Furthermore, we offer various paid SSL certificates to cater to different industries and sectors. Let’s delve into each of the SSL certificate types we provide:
|Certificate Type||Description||Best for|
|DV certificate with domain validation||This certificate is useful for protecting basic web pages such as personal websites and blogs.|
A Domain Validated (DV) certificate is a type of SSL certificate that provides basic encryption and is issued within minutes. It is typically the most affordable type of SSL certificate and offers the lowest level of validation. An example of a DV certificate is the Let’s Encrypt SSL certificate.
|Blogs, informational websites|
|OV certificate with organization validation||This certificate is required for e-commerce and online sales.|
An OV certificate identifies the website owner and contains a company name. Fraudsters will not be able to pass the validation check and get this certificate.
Once this certificate is obtained, a company name is displayed in the browser bar. Such websites are more trustworthy for visitors.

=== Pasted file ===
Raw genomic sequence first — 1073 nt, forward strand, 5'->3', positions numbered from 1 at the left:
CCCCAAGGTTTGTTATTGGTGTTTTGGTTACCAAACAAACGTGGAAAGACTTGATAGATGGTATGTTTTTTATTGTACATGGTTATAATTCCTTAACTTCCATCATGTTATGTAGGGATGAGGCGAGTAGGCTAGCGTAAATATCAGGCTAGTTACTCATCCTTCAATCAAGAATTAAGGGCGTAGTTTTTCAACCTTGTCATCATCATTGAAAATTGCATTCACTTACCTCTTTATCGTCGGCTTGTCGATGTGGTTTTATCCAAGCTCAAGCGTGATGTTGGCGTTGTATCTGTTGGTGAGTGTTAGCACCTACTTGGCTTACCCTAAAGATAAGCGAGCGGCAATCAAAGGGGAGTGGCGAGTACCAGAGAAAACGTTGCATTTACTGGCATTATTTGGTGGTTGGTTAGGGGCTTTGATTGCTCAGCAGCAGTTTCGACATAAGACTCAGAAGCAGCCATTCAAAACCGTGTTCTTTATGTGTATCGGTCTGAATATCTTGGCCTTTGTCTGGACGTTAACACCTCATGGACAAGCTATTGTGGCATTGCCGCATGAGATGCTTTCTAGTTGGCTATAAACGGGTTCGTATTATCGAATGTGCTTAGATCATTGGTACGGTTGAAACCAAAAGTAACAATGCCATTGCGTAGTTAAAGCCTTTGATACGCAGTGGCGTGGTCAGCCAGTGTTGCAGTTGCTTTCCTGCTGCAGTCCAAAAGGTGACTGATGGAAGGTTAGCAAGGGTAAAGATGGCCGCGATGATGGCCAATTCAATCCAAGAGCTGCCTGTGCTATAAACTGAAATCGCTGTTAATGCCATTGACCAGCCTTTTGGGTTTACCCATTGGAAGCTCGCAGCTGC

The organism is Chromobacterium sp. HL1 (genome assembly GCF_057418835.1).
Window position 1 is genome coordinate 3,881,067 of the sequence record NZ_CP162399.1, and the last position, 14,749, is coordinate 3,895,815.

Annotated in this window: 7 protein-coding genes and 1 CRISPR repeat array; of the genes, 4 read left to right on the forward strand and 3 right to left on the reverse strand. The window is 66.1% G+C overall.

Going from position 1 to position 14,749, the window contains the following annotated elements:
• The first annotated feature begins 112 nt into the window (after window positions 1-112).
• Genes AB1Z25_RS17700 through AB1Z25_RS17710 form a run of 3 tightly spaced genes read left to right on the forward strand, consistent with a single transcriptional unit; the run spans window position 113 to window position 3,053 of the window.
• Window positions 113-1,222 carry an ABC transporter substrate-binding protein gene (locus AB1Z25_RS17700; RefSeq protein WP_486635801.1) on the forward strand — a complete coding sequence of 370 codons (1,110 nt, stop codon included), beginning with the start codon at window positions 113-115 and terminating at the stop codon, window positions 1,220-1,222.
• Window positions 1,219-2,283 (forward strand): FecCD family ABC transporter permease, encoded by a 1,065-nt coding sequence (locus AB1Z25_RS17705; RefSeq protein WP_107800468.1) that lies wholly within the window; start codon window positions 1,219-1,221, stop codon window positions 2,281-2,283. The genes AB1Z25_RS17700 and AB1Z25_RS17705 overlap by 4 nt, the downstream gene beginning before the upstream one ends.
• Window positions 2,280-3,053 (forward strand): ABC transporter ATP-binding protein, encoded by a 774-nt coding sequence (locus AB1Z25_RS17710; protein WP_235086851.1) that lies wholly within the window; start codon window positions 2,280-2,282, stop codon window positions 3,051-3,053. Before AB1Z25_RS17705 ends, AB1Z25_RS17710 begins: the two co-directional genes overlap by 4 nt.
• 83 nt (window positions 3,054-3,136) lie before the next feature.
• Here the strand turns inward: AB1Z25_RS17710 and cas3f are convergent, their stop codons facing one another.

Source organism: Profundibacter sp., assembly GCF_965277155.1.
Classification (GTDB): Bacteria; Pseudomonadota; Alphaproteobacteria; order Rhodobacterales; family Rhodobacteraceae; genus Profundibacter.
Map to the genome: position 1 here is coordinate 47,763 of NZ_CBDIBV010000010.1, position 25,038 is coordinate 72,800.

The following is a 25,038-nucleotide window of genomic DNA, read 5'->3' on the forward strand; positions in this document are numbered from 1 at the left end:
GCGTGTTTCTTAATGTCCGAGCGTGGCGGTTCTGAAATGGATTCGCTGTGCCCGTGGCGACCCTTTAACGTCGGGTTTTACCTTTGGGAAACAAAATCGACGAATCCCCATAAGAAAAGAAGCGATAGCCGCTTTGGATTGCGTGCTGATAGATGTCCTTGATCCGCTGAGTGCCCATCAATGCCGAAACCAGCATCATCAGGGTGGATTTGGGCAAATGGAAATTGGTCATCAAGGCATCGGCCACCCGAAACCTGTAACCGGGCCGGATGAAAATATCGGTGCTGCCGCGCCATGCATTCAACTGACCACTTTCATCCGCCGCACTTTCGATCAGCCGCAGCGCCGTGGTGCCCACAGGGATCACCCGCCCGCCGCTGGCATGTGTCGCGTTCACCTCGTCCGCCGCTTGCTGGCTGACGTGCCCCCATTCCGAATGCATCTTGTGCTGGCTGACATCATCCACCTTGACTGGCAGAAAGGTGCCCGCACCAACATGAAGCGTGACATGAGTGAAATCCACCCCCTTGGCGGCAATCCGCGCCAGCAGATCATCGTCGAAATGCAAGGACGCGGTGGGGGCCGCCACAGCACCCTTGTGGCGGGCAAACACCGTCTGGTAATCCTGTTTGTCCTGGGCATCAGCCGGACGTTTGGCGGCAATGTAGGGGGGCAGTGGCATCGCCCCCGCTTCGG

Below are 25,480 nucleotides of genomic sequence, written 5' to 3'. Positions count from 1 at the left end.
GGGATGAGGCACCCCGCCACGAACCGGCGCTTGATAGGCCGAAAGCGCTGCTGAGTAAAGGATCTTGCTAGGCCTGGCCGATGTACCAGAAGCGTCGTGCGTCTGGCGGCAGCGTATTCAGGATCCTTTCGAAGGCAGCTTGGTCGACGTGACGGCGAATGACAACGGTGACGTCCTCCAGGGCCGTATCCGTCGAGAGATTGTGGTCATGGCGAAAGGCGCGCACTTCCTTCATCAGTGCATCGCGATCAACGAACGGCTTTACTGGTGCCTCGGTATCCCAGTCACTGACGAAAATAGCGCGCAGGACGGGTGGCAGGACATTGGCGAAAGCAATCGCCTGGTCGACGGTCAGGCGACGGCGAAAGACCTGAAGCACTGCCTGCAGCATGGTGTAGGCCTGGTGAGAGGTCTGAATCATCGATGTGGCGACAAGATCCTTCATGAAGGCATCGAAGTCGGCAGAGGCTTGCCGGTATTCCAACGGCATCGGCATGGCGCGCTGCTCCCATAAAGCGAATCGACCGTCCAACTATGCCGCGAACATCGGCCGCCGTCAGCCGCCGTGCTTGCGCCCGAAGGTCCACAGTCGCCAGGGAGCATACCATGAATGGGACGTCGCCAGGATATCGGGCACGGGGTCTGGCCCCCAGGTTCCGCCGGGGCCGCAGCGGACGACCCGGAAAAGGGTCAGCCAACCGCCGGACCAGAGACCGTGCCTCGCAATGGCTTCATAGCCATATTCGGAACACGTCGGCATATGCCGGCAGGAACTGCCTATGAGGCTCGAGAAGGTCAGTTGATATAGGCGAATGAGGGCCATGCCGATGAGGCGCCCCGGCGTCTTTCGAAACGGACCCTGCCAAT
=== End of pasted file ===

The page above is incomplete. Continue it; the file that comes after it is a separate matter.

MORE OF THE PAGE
|Online stores, websites that require its users to log in|
|IDN certificate||This certificate supports domains in native language characters.|
If your website domain name does not contain ASCII characters, you’ll need to get an IDN certificate.
|Domain and subdomain. Domain names that use non-English languages|
|Wildcard certificate||This certificate covers both the domain and its subdomains.|
Subdomains must have the same second-level domain name (i.e., domain.com).
|Mail server, online banking services, social media platform|
To review the price of each certificate, check out our pricing comparison.
In summary, HTTP is a protocol that is vulnerable to attacks, while HTTPS is a secure version of HTTP that uses encryption to protect data in transit.
Fortunately, switching to HTTPS is a relatively simple process, and Gcore CDN service allows users to enable HTTPS encryption for free using Let’s Encrypt certificate. However, using a free SSL certificate has its limitations. Gcore has this covered as well, offering SSL certificates with various validation levels, including DV, OV, IDN, and Wildcard, giving website owners several options to choose from based on their specific requirements. Finally, seeking guidance from experts can help website owners ensure their websites are adequately secured and protected from potential threats.